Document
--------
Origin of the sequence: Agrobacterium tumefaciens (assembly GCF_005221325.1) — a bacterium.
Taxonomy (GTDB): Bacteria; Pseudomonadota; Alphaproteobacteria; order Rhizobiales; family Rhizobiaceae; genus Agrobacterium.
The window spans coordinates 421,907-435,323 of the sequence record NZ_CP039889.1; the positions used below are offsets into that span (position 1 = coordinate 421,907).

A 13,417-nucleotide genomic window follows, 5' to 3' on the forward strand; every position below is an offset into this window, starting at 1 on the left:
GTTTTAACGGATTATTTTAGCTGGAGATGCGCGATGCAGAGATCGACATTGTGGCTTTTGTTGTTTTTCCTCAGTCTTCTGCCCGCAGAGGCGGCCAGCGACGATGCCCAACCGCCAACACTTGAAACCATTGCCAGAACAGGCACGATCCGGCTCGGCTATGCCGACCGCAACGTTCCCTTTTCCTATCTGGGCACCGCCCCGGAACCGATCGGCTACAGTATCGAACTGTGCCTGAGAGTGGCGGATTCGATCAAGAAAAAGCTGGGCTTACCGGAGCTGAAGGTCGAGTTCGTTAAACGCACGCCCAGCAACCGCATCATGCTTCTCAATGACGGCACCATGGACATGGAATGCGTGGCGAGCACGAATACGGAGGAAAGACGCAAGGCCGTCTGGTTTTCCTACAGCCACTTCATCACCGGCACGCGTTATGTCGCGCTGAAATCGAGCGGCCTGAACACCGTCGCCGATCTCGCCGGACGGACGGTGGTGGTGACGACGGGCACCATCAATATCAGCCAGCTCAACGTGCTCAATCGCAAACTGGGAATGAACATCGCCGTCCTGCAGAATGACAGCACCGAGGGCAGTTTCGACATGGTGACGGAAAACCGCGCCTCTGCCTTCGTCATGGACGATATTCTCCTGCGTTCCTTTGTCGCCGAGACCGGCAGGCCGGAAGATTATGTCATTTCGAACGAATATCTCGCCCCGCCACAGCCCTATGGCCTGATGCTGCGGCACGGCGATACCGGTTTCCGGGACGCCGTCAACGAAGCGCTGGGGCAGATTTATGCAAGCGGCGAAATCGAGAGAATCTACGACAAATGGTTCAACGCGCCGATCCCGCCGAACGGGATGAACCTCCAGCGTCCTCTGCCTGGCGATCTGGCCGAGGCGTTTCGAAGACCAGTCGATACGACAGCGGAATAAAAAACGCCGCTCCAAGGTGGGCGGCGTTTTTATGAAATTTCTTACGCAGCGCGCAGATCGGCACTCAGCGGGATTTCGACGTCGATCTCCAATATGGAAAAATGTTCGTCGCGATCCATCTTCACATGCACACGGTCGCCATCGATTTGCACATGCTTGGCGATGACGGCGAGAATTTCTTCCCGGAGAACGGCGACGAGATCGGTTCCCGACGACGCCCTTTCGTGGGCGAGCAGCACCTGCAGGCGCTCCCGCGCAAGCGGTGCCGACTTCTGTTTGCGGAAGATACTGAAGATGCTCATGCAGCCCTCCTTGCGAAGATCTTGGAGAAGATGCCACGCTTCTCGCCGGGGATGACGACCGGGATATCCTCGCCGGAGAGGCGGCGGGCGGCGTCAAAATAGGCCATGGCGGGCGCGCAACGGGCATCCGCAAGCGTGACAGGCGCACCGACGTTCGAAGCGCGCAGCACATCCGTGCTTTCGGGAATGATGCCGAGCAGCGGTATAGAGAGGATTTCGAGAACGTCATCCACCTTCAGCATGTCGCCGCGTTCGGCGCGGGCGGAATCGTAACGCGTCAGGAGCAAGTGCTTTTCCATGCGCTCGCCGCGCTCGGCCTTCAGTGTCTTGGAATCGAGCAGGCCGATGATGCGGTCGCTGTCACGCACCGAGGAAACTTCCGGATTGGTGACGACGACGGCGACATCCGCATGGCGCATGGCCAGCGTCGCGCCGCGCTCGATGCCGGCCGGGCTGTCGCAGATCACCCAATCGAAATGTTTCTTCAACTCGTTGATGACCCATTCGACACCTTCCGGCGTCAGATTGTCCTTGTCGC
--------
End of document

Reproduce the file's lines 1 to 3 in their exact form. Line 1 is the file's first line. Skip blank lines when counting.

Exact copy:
Origin of the sequence: Agrobacterium tumefaciens (assembly GCF_005221325.1) — a bacterium.
Taxonomy (GTDB): Bacteria; Pseudomonadota; Alphaproteobacteria; order Rhizobiales; family Rhizobiaceae; genus Agrobacterium.
The window spans coordinates 421,907-435,323 of the sequence record NZ_CP039889.1; the positions used below are offsets into that span (position 1 = coordinate 421,907).